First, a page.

Jake was raised in southern New Jersey. The community he was raised in was primarily white. South Jersey at the time (1980’s and 1990’s) was economically and racially segregated to a significant degree. There were few people of color in the public schools he attended. Although raised with values of social justice, Jake was largely unaware of the privileges he enjoyed and the full impact of living in a society he now characterizes as one of white supremacy.
When Jake entered graduate school in 2005, he started to see racial injustice through a new lens. While working as a counselor in training Jake had to think more critically about his position in society, as well as those with whom he was forming therapeutic relationships. Working closely with adjudicated youth in Georgia state probationary, detention, and educational facilities, Jake witnessed the marginalization of youth based on class, race, ethnicity, and other identities. He soon developed a passion for social justice advocacy. Jake was impelled by a sense of responsibility as a participant who had benefited from the structure of American society.
As a professional psychologist Jake has continued to participate in personal process groups, social actions, and nonprofit organizations focused on social justice and the deconstruction of inequities across many social spaces. In addition to outwardly focused action, Jake considers self-awareness, continued personal growth, and critical self-examination important components to the efficacy of his social justice work. Jake hopes his participation in Let’s Talk will help other parents — especially white parents — do the same.
Kristi grew up in Georgia with a loving, supportive family. Kristi was influenced by strong Midwestern family roots but spent most of her childhood surrounded by southern hospitality, southern pride, and limited diversity. Growing up in a semi-rural southern area, Kristi remembers how normal it felt to see the Confederate flag displayed on clothing, bumper stickers, and state flags without understanding the impact this symbol, let alone systemic racism, had on those who did not benefit from white privilege.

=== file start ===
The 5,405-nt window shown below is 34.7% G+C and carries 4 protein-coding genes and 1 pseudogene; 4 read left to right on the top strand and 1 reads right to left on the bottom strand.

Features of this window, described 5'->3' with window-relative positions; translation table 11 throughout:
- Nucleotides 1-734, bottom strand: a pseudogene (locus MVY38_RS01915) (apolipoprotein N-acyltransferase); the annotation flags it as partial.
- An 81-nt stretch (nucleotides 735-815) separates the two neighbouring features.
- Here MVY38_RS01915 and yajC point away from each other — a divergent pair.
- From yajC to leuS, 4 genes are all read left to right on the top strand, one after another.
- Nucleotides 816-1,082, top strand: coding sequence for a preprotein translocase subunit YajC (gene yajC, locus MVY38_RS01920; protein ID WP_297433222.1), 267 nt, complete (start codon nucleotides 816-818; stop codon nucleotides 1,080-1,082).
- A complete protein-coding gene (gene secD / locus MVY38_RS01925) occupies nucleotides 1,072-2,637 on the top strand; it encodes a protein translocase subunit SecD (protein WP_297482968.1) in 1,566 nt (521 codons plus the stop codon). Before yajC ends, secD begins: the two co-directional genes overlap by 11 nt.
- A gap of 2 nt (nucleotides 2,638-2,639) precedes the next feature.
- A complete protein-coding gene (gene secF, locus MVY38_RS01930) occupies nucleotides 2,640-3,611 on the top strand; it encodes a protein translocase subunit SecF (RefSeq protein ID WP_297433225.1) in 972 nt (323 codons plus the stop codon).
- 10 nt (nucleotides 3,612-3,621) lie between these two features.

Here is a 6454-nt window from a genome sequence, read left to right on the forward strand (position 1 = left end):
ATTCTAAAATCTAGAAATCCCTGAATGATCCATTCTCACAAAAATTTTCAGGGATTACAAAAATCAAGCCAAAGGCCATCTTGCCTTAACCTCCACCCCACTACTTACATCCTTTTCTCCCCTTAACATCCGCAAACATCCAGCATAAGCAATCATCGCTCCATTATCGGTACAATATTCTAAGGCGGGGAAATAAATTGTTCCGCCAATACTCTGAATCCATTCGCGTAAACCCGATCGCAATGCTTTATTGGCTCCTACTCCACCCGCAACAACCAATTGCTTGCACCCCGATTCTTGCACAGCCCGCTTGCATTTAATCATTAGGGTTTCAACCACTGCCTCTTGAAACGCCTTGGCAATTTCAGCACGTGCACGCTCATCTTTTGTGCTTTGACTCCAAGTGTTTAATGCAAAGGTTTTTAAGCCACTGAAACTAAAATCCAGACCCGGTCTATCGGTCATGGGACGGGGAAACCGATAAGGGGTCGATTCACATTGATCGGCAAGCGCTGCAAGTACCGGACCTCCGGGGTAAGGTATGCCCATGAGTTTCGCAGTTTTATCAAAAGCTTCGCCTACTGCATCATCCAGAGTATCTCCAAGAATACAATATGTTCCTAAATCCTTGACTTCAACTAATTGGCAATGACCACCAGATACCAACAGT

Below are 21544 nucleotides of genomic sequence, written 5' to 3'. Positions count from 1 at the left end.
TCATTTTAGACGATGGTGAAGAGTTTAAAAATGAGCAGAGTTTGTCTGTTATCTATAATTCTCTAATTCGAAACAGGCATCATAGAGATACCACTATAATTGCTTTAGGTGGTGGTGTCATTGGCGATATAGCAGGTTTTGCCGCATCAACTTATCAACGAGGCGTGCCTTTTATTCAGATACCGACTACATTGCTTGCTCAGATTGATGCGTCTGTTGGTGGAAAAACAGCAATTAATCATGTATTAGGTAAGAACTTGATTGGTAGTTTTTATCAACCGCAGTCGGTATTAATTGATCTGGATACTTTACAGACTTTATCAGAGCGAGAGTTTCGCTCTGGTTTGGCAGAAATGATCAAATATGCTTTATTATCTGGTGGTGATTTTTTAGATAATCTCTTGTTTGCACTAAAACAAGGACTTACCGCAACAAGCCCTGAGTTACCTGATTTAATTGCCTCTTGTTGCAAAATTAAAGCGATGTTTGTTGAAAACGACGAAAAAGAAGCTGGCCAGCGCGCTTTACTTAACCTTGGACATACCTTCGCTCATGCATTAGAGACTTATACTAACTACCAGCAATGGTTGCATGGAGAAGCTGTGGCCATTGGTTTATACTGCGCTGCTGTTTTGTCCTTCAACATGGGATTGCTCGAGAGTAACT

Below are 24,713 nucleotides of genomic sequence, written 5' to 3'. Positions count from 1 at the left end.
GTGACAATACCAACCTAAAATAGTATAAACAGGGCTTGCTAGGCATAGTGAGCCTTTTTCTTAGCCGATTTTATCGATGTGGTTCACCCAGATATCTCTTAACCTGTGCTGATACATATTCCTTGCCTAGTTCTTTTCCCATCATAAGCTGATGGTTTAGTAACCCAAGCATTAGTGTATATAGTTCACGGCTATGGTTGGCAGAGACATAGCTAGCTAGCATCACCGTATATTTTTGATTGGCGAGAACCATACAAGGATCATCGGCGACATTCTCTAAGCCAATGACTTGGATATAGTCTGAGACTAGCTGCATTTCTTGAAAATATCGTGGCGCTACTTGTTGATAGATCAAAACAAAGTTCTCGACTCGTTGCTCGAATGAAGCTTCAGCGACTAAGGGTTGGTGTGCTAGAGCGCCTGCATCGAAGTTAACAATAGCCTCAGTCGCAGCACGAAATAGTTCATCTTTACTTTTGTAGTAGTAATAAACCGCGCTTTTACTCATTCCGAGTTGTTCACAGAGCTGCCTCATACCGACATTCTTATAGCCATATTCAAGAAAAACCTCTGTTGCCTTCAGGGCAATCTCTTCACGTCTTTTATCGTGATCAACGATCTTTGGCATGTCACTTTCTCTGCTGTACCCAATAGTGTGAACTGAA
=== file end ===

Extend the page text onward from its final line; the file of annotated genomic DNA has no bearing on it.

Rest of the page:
Upon entering graduate school, Kristi received formal education that started her ongoing journey of multi-cultural understanding. She quickly learned that examining and recognizing one’s own biases and racist beliefs can be an uncomfortable process, and one that needs to occur over and over. Kristi came to understand the importance of remaining humble and listening. What started as feelings of shame and guilt for Kristi evolved into a sense of responsibility to advocate for social justice.
Kristi has always had a passion for working with children. She started her career in counseling, providing trauma therapy to the child and adolescent population in rural Georgia, and went on to work with college students at Penn State University. Kristi recently changed careers, and now works as an elementary school counselor in a Title I school. Kristi is constantly impressed with the resiliency of kids, who always see, hear, and know more than they are given credit for.
She looks forward to having a more active role working for change on individual and systemic levels within the public school system. Working with a diverse population reiterates to Kristi the need to continue to educate and support her own children’s understanding of different cultures.